By Laura M. LeveringJuly 16, 2010
JOINT BASE LEWIS-MCCHORD, Wash. - Summer days are upon us, and thanks to the Army Family Covenant, Joint Base Lewis-McChord service members and their families can access a small piece of paradise without having to go far.
Still considered one of JBLM's best-kept secrets by many, the Splash Park has been open for several weeks and is providing much-needed relief from the heat.
Built for children 12 and younger, the splash park has a dozen different features - all run on timers, and all dispersing fresh water.
"We have it programmed so that four or five different things will come on and the others will turn off so the kids will keep moving," said Janet Foster, Bowl Arena manager and overseer of the splash park.
It's perfect for all ages, but especially for those not ready for a swimming pool or lake. Unlike other options for cooling down on and around post, such as American Lake and McChord Field Fitness Center Pool, the splash park is fun for children of all swimming levels.
"With this, you don't have to worry because there's no standing water," Foster said.
The splash park is just feet away from a state-of-the-art playground, both of which were designed with the Exceptional Family Member Program in mind.
A special type of flooring lies beneath the park, making it easy for water to drain and those in wheelchairs to maneuver.
"The flooring is impact resistant and compliant with (the American with Disabilities Act) so that wheelchairs can move around," Foster said. "It's also really nice on the feet and easy on the little ones if they happen to fall."
Benches between the splash park and playground give parents clear visibility of their children, even on the busiest days.
"If you have one kid at the playground and one kid in the splash park, you can see both ways instead of having your back to either," Foster said. "You really have a good vantage point from wherever sit to be able to see your child, even when there are as many kids out as there have been the last few days."
Parents and children can take shelter from the sun under a shaded patio, equipped with tables for picnicking or simply relaxing. With bathroom stalls and changing areas on-site, patrons can change into swimsuits at the park. There is also an outdoor shower for rinsing off and a concession stand during summer months.
It's all a part of a bigger plan, known as the Army Family Covenant Park, and is just one of many ways the Army is keeping its promise to take care of families.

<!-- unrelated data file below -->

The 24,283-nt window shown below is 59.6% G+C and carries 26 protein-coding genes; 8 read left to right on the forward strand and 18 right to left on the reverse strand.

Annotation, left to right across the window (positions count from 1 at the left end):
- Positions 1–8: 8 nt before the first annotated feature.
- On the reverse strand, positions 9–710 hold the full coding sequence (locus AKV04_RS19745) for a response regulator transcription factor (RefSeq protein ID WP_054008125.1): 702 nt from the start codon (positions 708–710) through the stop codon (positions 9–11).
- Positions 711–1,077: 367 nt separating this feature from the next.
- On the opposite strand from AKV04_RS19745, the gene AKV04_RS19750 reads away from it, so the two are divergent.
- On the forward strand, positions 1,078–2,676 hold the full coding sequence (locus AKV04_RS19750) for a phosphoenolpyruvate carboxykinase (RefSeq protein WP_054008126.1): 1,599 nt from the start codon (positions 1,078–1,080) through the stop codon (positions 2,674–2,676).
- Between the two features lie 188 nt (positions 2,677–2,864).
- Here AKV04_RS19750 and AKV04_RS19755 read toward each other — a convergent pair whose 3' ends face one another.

"The Army has realized that Soldiers often come with families, and that those families deserve to have quality things to go to," Foster said. "It's also an indication that they realize this installation is not just someplace you drive to go to work and then go home."
Visiting the park for the first time, Jody Allen was impressed by the playground equipment and number of water gadgets for her 6 month old and 3 year old to enjoy.
"We lived in Oklahoma for five years, and they didn't have anything like this," Allen said.
Mackenzie Pankratz brought her 3-month-old daughter and 2-year-old son. She appreciates the Army's emphasis on families.
"This is wonderful," Pankratz said. "It shows that the Army is trying hard to keep families together by bringing more things for them to do as families."
It's also one of Foster's favorite aspects of the park. She enjoys hanging out at the park and seeing Soldiers spend time with their kids during lunch breaks.
"I think that's just the greatest thing," Foster said.
So far, the park has been well received by people of all ages.
"The only time I've heard kids cry is when Mom or Dad says, "We've been here six hours ... We have to go,'" she laughed. "MWR does a lot of good things, and we try to reach out to a lot of different demographics, but I think the planners really hit the nail with this one."
The splash park is free and open every day from 8:30 a.m. until 9:30 p.m. during warm months. It is located directly behind AFC Skate Arena on Liggett Avenue. While coolers are welcome, glass bottles are not.
Since the park does not have a lifeguard or supervisor on site, Foster asked that patrons simply be respectful toward others.
Laura M. Levering is a reporter with Joint Base Lewis-McChord's weekly newspaper, the Northwest Guardian.